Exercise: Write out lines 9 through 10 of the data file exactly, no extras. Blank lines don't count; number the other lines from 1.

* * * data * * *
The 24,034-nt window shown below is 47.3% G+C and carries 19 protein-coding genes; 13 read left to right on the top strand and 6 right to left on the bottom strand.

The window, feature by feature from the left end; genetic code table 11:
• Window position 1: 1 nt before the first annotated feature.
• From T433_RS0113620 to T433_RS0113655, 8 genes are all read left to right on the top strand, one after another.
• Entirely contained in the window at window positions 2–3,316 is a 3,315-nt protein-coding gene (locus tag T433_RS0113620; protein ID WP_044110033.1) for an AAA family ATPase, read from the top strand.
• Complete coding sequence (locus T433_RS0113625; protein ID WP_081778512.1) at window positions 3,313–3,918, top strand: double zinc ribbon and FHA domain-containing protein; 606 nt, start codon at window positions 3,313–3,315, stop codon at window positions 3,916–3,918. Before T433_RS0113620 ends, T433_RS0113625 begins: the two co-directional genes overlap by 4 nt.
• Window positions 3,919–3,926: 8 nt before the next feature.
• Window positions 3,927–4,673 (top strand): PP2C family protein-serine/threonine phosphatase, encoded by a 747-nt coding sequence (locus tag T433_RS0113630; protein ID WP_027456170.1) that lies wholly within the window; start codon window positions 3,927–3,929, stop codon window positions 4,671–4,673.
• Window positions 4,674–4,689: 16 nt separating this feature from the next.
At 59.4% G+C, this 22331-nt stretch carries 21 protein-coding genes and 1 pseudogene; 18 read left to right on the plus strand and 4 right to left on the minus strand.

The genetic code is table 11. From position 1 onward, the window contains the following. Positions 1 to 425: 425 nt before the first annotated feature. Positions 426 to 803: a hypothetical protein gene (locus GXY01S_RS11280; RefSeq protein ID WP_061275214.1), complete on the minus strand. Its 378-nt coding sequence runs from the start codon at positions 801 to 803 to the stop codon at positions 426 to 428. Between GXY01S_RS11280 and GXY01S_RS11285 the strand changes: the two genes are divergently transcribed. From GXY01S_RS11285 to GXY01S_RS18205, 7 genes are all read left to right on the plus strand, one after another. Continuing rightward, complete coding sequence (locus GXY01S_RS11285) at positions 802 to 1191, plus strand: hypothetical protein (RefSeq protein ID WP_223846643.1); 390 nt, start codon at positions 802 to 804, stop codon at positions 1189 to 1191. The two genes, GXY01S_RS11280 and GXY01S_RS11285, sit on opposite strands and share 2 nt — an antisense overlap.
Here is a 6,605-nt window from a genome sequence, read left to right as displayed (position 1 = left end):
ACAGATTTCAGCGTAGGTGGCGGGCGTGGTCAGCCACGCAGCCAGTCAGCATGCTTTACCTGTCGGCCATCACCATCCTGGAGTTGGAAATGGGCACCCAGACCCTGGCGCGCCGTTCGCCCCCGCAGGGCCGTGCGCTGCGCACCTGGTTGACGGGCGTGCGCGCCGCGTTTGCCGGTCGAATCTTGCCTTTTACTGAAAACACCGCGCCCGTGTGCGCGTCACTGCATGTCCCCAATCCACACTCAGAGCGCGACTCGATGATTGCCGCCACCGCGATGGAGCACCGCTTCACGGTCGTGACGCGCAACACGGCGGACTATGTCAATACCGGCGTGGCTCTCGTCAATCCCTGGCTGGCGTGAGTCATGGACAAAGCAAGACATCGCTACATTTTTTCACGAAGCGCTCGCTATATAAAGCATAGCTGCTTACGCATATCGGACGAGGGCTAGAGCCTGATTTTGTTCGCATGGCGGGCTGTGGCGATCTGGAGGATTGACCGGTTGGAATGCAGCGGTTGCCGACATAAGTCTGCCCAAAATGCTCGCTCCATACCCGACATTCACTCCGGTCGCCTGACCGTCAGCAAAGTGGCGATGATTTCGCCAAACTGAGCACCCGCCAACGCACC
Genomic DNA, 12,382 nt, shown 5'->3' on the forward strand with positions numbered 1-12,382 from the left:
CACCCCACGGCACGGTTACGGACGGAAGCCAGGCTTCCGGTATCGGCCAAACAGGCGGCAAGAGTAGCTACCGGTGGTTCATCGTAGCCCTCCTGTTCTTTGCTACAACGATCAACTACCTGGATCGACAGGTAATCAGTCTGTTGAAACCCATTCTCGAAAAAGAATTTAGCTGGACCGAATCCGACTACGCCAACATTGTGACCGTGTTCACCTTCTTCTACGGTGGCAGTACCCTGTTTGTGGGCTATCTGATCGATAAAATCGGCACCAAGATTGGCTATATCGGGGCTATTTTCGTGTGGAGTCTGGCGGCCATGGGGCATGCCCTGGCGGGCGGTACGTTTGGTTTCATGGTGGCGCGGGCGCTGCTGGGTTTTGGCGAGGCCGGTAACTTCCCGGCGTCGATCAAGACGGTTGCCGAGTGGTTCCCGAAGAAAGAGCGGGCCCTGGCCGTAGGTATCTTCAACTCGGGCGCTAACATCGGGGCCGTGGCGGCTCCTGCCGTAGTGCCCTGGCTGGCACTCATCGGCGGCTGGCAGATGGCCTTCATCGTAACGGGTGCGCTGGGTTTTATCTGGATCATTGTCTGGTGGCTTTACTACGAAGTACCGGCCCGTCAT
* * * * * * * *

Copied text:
• Window positions 4,674–4,689: 16 nt separating this feature from the next.
At 59.4% G+C, this 22331-nt stretch carries 21 protein-coding genes and 1 pseudogene; 18 read left to right on the plus strand and 4 right to left on the minus strand.